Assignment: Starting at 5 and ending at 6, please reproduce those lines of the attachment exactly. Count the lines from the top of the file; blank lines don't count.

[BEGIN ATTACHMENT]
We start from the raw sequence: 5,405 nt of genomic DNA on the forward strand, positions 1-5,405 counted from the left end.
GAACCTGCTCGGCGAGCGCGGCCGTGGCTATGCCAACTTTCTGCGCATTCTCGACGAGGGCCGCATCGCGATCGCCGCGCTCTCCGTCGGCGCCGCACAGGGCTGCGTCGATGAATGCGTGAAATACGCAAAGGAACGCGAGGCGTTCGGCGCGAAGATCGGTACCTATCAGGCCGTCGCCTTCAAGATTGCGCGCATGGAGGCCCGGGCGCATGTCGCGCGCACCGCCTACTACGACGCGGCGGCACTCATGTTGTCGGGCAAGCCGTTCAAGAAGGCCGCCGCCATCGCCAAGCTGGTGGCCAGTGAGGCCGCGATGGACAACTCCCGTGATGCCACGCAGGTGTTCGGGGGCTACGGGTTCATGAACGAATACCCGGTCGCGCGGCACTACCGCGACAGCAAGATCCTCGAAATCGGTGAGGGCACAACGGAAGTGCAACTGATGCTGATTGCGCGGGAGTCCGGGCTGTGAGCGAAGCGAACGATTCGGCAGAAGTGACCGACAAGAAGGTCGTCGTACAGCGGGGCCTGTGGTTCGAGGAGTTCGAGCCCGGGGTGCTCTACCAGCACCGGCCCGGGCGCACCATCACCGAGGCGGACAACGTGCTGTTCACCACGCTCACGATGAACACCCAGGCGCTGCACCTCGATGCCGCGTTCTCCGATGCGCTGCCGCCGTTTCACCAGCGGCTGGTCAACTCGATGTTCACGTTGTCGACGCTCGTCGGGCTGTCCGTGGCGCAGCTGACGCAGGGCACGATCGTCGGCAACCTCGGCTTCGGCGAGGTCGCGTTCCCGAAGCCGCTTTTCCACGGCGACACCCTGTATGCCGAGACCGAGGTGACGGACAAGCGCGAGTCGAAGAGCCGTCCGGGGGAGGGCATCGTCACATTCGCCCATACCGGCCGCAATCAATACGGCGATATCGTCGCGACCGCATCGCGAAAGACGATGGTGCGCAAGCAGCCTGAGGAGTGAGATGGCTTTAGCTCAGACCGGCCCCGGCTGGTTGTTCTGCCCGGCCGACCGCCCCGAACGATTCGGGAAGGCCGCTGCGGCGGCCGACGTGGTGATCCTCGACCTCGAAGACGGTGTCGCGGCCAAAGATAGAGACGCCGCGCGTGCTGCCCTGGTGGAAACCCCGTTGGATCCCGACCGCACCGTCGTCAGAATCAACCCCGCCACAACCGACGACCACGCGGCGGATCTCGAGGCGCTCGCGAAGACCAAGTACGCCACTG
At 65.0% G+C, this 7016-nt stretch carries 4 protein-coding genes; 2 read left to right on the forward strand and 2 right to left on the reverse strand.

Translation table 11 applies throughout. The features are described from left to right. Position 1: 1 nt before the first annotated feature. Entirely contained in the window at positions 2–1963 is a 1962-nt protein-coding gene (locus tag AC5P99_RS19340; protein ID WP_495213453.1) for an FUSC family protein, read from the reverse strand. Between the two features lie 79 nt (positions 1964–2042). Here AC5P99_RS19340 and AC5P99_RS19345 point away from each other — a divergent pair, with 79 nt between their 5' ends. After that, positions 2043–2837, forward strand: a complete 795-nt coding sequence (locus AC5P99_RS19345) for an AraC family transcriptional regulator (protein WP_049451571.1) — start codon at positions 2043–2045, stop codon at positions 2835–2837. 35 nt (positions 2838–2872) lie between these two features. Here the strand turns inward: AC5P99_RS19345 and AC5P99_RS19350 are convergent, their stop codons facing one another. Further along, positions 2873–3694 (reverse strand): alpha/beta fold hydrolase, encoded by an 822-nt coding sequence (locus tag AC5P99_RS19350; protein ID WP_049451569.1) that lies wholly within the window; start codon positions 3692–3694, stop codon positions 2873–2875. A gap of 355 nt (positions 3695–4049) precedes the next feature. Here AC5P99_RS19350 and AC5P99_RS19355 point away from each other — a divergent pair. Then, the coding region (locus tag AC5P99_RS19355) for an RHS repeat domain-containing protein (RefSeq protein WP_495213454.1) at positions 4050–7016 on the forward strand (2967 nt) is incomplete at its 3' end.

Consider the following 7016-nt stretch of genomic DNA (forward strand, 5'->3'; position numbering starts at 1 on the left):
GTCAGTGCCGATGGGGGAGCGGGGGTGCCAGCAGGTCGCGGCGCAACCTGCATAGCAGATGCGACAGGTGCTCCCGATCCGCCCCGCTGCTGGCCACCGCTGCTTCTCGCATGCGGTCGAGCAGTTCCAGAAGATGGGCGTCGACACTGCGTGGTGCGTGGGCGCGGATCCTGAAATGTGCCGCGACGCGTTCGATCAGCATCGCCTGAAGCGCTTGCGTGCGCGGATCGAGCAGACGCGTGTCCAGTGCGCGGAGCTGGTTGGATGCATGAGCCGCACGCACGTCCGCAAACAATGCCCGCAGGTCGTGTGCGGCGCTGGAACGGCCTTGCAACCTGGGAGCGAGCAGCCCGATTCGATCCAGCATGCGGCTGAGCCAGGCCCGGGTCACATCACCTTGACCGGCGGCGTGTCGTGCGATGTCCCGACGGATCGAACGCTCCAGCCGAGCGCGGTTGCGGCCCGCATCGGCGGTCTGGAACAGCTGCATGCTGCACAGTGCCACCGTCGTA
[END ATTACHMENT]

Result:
Consider the following 7016-nt stretch of genomic DNA (forward strand, 5'->3'; position numbering starts at 1 on the left):
GTCAGTGCCGATGGGGGAGCGGGGGTGCCAGCAGGTCGCGGCGCAACCTGCATAGCAGATGCGACAGGTGCTCCCGATCCGCCCCGCTGCTGGCCACCGCTGCTTCTCGCATGCGGTCGAGCAGTTCCAGAAGATGGGCGTCGACACTGCGTGGTGCGTGGGCGCGGATCCTGAAATGTGCCGCGACGCGTTCGATCAGCATCGCCTGAAGCGCTTGCGTGCGCGGATCGAGCAGACGCGTGTCCAGTGCGCGGAGCTGGTTGGATGCATGAGCCGCACGCACGTCCGCAAACAATGCCCGCAGGTCGTGTGCGGCGCTGGAACGGCCTTGCAACCTGGGAGCGAGCAGCCCGATTCGATCCAGCATGCGGCTGAGCCAGGCCCGGGTCACATCACCTTGACCGGCGGCGTGTCGTGCGATGTCCCGACGGATCGAACGCTCCAGCCGAGCGCGGTTGCGGCCCGCATCGGCGGTCTGGAACAGCTGCATGCTGCACAGTGCCACCGTCGTA